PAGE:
Table 2 Influence and significance of independent variables on estimated volume ratioa

An ROC curve was plotted for volume ratio as predictor for treatment group (Fig. 5). The AUC of 0.838 suggests a good ability of volume ratio to predict the treatment group. Respective positive predictive value for the optimal cutoff point was 0.67, while negative predictive value was 0.9.

Fig. 5

Receiver operating characteristic curve for volume ratio. Optimal cutoff value for volume ratio was determined by maximum of the Youden index. This cutoff value is also marked in Fig. 4. AUC area under the curve


In this retrospective cohort study, we demonstrated the feasibility of fetal-MRI-based volumetry in gastroschisis for the first time. There were good and very good interrater variabilities for manually mapping the eventrated organs, the intraabdominal space and the complete fetus.

We evaluated group differences between patients who received different kinds of postnatal treatment. Interestingly, patients who were treated initially with a silo bag and received consecutive reduction of eventration, with eventual delayed defect closure, showed an increased ratio of eventrated organ volume to intraabdominal volume in their prenatal fetal MRI scans. This suggests that silo bag treatment is more likely in patients with a higher volume ratio and could help predict and plan treatment weeks before planned delivery of the baby. We also proposed a cutoff value to guide counseling at different values of volume ratio. Regarding a causal relationship, it could be speculated that a higher portion of eventrated organs in conjunction with less intraabdominal space does not permit complete retrocession and closure of the abdominal wall, mainly because of abdominal compartment syndrome. Despite subjective surgical judgment and experience playing a role regarding management, more personalized imaging data should help support the decision process and preparedness of the treating pediatric surgeon.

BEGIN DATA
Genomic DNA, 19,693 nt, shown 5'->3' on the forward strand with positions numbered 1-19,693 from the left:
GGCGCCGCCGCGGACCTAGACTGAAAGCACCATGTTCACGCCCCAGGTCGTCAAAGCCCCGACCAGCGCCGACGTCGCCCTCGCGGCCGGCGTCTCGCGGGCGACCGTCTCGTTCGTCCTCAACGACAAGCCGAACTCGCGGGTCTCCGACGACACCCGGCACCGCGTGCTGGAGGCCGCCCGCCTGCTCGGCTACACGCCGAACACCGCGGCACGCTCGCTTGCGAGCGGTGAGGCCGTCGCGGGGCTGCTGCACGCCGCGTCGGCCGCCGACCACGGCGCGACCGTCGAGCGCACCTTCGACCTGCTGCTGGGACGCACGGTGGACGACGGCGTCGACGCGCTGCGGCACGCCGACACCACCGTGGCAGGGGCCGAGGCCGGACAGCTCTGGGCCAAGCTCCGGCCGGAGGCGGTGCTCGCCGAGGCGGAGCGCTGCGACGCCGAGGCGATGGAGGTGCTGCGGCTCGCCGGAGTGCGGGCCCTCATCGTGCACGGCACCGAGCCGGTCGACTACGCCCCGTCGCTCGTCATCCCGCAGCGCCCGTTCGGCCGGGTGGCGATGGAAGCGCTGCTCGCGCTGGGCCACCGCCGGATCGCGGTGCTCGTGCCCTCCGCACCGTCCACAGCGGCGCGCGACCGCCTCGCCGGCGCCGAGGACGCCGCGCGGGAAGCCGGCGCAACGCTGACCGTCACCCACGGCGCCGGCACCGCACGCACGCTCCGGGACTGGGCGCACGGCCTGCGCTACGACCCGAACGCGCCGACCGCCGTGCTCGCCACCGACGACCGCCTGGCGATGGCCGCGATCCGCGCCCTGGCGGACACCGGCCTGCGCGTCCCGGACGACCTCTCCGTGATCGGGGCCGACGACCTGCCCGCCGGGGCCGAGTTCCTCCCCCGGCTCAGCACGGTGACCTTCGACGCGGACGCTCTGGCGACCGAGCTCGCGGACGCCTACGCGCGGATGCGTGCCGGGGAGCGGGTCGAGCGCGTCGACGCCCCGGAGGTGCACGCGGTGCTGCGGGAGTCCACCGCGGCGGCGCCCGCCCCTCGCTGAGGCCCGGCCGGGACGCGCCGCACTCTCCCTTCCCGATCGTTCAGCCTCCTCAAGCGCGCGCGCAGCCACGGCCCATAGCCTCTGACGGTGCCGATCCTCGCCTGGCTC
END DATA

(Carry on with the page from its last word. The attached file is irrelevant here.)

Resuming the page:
Interestingly, in contrast to the significant differences in volume ratio, eventrated organ volume and intraabdominal volume without ratio were not significantly different between groups. This can be seen as evidence for both factors together leading to necessity for delayed closure and an initial period of dilating the abdominal cavity while compressing intestine through gravity from silo bag treatment.

Initially we assumed that gender differences between groups could induce bias because of reported growth differences in male and female fetuses [25] because our study population features uneven distribution regarding gender among treatment groups. But for the observed variability of volume ratio and its treatment group differences, it did not prove to have a significant influence. We also observed highly significant and strong correlations between the intraabdominal volume and volume of eventration, and the total fetal volume and gestational age in our sample. This finding seems intuitive because both could be seen as surrogate markers for growth in this regard, with gestational age having more of a systematic character and measured total fetal volume being more individual. As proved by linear regression, though, after calculating a volume ratio there was no significant effect of both age and total volume anymore.